04/04/2021 19:56:56 Error: The previous system shutdown at 19:45:55 on ‎03/‎04/‎2021 was unexpected. (not sure why it says this taking into account it was from the day before, also this one appears before even though it seems to happen after the next error.

There are some information events in between.

04/04/2021 19:56:35 Critical: The system has rebooted without cleanly shutting down first. This error could be caused if the system stopped responding, crashed, or lost power unexpectedly.

I would have posted images but I dont know how. In any case it looks like the problem lies on the PSU, doesnt it?
 

Ralston18

Titan
Moderator
You can post images via Imgur.

https://imgur.com/

(New Post, upper left corner.)

How far back are you able to look in Reliabiity History?

View by "weeks" and focus on Critical events.

A previously used PSU is certainly suspect. There is no way to really know what the previous owner(s) may have used/abused that PSU.

I did a quick check for product reviews - did not note any "standout" reviews either positive or negative.

Several sites required translation.

That all said, the PSU is a likely suspect.

If you, a family member, or friend has a multimeter you can do some testing on the PSU.

An out of tolerance or close to out of tolerance voltage would be another problem flag.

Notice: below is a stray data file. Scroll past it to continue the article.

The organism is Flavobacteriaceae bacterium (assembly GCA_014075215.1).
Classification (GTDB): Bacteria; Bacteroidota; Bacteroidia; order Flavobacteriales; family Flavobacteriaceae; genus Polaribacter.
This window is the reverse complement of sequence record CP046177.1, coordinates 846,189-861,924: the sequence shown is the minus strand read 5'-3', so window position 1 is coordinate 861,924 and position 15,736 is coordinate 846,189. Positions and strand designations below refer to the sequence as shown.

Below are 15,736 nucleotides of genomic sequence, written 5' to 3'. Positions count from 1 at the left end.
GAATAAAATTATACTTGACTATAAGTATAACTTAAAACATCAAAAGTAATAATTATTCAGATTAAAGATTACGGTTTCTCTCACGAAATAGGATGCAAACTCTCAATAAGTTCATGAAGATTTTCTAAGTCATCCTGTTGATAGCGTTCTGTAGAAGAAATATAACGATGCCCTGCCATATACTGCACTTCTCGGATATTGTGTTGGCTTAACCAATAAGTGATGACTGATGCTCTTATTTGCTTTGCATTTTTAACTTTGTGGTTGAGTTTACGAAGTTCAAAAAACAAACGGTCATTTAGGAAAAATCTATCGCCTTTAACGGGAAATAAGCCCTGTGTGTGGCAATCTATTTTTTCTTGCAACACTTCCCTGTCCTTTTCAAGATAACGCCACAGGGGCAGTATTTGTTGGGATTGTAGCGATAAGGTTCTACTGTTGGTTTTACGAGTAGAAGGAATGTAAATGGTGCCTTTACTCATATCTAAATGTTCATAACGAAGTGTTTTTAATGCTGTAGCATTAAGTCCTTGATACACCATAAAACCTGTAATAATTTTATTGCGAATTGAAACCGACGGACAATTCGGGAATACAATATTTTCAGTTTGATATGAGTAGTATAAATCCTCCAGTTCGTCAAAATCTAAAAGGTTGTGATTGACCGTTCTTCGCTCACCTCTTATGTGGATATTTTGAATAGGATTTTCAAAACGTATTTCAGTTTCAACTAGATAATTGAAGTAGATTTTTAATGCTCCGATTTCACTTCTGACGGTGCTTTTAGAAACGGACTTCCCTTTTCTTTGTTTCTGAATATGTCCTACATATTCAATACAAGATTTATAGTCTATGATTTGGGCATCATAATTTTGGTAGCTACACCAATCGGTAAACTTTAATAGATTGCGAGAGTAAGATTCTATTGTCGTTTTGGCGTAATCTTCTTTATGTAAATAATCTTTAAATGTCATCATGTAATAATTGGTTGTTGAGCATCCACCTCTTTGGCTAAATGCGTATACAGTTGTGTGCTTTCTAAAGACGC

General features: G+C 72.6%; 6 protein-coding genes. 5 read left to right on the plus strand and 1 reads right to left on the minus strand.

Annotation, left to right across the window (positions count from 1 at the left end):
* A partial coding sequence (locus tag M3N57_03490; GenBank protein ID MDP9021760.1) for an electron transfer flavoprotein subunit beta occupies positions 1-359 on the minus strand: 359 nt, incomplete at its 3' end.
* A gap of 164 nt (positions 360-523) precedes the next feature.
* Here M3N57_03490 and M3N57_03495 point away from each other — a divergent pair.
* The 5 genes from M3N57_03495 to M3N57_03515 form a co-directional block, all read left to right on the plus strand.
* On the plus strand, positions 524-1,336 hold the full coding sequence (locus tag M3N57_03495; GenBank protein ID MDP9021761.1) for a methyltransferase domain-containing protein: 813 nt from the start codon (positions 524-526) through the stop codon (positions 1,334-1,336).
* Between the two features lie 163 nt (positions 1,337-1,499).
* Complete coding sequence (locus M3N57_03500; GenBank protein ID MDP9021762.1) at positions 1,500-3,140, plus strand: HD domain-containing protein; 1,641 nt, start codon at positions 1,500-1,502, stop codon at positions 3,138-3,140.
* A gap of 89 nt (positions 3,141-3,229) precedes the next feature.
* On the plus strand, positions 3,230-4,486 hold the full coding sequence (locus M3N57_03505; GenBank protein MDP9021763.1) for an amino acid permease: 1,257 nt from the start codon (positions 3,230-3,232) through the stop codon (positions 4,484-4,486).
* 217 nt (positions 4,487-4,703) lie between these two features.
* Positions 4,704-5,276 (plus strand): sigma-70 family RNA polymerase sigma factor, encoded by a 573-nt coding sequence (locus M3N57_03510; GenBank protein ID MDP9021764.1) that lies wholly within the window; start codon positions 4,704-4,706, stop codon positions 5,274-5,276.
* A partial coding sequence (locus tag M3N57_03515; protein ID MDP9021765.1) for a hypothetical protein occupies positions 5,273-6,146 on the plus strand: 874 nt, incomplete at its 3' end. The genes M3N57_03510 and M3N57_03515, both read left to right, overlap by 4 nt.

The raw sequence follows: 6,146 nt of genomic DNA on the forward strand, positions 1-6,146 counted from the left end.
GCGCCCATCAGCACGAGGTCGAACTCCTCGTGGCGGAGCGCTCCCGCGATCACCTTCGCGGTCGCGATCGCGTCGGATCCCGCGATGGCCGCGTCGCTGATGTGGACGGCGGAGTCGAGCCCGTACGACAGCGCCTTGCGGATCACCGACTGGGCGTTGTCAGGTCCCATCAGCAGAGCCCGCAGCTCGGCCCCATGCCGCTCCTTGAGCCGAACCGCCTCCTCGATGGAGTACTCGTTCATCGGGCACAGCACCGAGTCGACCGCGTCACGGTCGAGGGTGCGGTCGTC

Reactions: moquetes
Apr 9, 2021
7
0
10
0
You can post images via Imgur.

https://imgur.com/

(New Post, upper left corner.)

How far back are you able to look in Reliabiity History?

View by "weeks" and focus on Critical events.

A previously used PSU is certainly suspect. There is no way to really know what the previous owner(s) may have used/abused that PSU.

I did a quick check for product reviews - did not note any "standout" reviews either positive or negative.

Several sites required translation.

That all said, the PSU is a likely suspect.

If you, a family member, or friend has a multimeter you can do some testing on the PSU.

An out of tolerance or close to out of tolerance voltage would be another problem flag.

Thank you for your answer, I finally had the time to google what an out of tolerance test was and I can now say the PSU is the problem. The blue cable gave me 11,47v when it should be between 11.52v and 12.48v, another one, dont remember which one was right in the limit (so i guess that one qualifies for "close to out of tolerance voltage". Here is a tutorial on how to do a PSU test with a multimeter, in case someone stumbles on this thread

View: https://www.youtube.com/watch?v=Tr70VyoACPg


Knowing this, if I was to play a very demanding game, am I risking doing any damage to any components of the computer? Are there any other implications to be aware of? I will be changing the PSU as soon as I can but I would like to know what my risks are till then.
 

Ralston18

Titan
Moderator
I would not risk a known faulty PSU - especially to play a game(s) that have proven problematic when it comes to power (wattage) demands.

And I would certainly ensure that all important data was backed up at least 2x with verification that the data is recoverable and readable.

With backups to a target locations off of your computer.
 
Apr 9, 2021
7
0
10
0
I would not risk a known faulty PSU - especially to play a game(s) that have proven problematic when it comes to power (wattage) demands.

And I would certainly ensure that all important data was backed up at least 2x with verification that the data is recoverable and readable.

With backups to a target locations off of your computer.

We can confidently say that it was the PSU, can you mark the question as solved? If I can I have not been able to find how.

Thank you for your comments and your help, they've been very valuable :)